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Top 2 Video Editors for Raspberry Pi 4

Top 2 Video Editors for Raspberry Pi 4

Video Editors for Raspberry pi 4 - but it is recommended to have 4GB or above version to make it usable.

Raspberry Pi 4,400 are interesting combo of RISC architecture, initially the ARMHF and ARM64 are very low compatible with respect to software market.

Now, its getting boom with ubuntu touch and Ubports community supporting it vastly.

Here are the top 2 video editors for raspberry pi 4.

1. Kdenlive

Kdenlive-free video editor on ubuntu


Kdenlive is free and open source video editing software from KDE that provides support for dual video monitors, a multi-track timeline, clip list, customizable layout support, basic effects, and basic transitions.

It supports a wide variety of file formats from a wide range of camcorders and cameras, including: raw, avi, dv, mpeg2, mpeg4, h.264, AVCHD, HDV, XDCAM-HD™ streams, IMX™ (D10) streams, DVCAM (D10) , DVCAM, DVCPRO™, DVCPRO50™ streams, and DNxHD™ streams.

Kdenlive features

  • Multi-track video editing
  • A wide range of audio and video formats
  • Configurable interface and shortcuts
  • Easily create tiles using text or images
  • Plenty of effects and transitions
  • Audio and video scopes make sure the footage is correctly balanced
  • Proxy editing
  • Automatic save
  • Wide hardware support
  • Keyframeable effects

i have checked  few forum, people have made 1080p videos rendering out of raspberry pi using kdenlive.

Installing Kdenlive

Command line enthusiasts can install it from the terminal by running the following command in Debian and Ubuntu-based Linux distributions:

sudo apt install kdenlive

2. OpenShot

Openshot-free-video-editor-on-ubuntu

OpenShot is another multi-purpose video editor for Linux. OpenShot can help you create videos with transitions and effects, and adjust audio levels. Of course, it support of most formats and codecs.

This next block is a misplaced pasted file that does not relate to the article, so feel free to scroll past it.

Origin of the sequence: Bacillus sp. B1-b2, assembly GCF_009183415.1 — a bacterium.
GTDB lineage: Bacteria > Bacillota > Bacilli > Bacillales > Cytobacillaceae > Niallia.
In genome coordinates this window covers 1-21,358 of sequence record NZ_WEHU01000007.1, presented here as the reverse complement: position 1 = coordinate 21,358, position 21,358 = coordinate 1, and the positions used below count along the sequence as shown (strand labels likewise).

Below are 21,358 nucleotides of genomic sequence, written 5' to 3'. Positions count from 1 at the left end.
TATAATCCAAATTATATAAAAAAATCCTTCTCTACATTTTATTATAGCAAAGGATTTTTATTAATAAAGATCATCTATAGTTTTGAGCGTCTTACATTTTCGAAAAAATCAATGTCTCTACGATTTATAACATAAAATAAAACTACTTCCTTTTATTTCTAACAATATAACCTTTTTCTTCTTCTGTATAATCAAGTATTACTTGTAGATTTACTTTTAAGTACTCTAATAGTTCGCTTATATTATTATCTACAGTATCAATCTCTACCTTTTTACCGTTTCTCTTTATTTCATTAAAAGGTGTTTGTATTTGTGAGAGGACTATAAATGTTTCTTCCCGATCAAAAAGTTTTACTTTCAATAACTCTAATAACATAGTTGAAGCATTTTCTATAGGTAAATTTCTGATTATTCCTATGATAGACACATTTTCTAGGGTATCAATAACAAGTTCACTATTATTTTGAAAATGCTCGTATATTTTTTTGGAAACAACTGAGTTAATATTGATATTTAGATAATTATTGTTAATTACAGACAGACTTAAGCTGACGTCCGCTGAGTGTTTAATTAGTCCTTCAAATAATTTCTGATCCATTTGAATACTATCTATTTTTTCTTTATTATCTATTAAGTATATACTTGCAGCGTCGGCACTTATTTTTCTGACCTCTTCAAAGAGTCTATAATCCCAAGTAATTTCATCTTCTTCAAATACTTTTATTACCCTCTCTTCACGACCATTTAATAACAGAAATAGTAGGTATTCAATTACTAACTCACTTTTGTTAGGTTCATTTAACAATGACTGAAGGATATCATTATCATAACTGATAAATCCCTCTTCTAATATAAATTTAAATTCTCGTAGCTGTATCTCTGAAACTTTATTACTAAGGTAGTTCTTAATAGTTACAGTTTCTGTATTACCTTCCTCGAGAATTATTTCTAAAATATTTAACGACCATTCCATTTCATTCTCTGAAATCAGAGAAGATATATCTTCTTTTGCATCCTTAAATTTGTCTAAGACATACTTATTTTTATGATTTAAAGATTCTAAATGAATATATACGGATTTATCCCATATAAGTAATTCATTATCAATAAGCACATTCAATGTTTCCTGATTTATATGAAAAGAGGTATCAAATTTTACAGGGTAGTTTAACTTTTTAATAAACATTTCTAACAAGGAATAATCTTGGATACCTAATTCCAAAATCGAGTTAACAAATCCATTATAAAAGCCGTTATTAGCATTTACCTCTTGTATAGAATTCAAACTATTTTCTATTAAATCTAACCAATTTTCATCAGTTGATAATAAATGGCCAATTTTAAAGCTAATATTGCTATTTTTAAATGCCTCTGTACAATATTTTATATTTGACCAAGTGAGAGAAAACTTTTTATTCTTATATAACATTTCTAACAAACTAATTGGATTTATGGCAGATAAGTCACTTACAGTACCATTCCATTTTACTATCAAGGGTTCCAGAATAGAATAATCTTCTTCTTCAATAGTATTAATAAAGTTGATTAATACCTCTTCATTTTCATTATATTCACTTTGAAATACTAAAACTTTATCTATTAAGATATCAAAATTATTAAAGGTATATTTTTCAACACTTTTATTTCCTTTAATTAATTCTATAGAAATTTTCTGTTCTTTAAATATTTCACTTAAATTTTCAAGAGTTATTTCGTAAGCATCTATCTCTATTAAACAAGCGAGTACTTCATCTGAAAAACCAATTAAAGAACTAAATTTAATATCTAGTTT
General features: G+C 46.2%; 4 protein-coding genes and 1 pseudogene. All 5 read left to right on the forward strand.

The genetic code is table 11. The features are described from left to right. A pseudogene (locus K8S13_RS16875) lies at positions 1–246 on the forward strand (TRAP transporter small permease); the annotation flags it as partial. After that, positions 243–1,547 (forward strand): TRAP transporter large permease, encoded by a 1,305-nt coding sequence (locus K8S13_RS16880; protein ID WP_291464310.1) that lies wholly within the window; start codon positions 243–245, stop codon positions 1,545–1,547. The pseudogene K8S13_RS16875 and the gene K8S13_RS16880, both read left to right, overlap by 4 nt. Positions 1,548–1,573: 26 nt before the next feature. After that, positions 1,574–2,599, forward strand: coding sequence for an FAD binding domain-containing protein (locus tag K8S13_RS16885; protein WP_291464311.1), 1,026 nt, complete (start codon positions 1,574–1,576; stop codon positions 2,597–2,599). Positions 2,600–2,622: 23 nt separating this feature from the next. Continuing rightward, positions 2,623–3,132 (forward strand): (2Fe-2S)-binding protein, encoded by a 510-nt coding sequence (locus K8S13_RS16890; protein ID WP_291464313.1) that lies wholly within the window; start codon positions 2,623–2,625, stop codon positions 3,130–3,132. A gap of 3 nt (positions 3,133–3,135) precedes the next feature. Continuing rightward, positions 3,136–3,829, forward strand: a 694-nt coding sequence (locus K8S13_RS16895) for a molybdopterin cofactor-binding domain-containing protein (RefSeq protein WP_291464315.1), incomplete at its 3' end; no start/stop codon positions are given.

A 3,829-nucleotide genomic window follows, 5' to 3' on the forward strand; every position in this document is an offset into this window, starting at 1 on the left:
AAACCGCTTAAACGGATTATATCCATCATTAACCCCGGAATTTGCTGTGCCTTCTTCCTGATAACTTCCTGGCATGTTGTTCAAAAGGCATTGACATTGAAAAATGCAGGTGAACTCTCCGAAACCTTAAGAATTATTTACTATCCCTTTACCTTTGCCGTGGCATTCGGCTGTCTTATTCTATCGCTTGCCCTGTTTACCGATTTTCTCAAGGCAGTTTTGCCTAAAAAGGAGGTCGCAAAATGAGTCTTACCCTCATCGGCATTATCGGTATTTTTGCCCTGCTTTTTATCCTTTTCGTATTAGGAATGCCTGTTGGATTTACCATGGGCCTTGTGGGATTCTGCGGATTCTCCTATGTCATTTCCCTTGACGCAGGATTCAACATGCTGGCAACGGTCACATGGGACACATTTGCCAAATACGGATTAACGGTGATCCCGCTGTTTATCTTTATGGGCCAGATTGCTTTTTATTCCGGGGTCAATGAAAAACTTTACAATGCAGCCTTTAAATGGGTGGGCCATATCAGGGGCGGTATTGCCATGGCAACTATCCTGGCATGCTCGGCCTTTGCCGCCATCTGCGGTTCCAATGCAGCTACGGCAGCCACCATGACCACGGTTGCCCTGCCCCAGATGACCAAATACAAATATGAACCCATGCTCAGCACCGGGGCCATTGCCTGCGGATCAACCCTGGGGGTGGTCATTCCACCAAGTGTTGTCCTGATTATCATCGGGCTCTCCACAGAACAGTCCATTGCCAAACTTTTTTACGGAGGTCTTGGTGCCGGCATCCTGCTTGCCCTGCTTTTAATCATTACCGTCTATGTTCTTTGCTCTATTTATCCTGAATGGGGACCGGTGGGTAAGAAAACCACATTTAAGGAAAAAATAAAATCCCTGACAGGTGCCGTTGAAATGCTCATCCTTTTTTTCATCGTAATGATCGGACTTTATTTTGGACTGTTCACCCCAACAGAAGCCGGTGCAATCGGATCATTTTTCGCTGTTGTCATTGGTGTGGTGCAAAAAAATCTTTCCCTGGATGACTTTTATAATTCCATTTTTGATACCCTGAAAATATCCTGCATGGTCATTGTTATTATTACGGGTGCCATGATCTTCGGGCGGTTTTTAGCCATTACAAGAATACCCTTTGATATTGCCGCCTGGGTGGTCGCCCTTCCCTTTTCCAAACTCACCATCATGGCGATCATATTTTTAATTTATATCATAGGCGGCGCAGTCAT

You can also burn your film to DVD, upload to YouTube or Vimeo, and export in many common video formats. OpenShot is a tad bit simpler than Kdenlive. So if you need a video editor with a simple UI OpenShot is a good choice.

There is also a neat documentation to get you started with OpenShot.

OpenShot features

  • Cross-platform, available on  Linux, macOS, and Windows
  • Support for a wide range of video, audio, and image formats
  • Powerful curve-based Keyframe animations
  • Desktop integration with drag and drop support
  • Unlimited tracks or layers
  • Clip resizing, scaling, trimming, snapping, rotation, and cutting
  • Video transitions with real-time previews
  • Compositing, image overlays and watermarks
  • Title templates, title creation, sub-titles
  • Support for 2D animation via image sequences
  • 3D animated titles and effects
  • SVG friendly for creating and including vector titles and credits
  • Scrolling motion picture credits
  • Frame accuracy (step through each frame of video)
  • Time-mapping and speed changes on clips
  • Audio mixing and editing
  • Digital video effects, including brightness, gamma, hue, greyscale, chroma key, etc.

OpenShot is the only video editor that has come longway in raspberry pi community. They are available since raspberry pi 2 version.

Installing OpenShot

OpenShot is also available in the repositories of all major Linux distributions. You can simply search for it in your software center. You can also get it from its official website.

My favorite way to install OpenShot is to use the following command in Debian and Ubuntu-based Linux distributions:

sudo apt install openshot-qt

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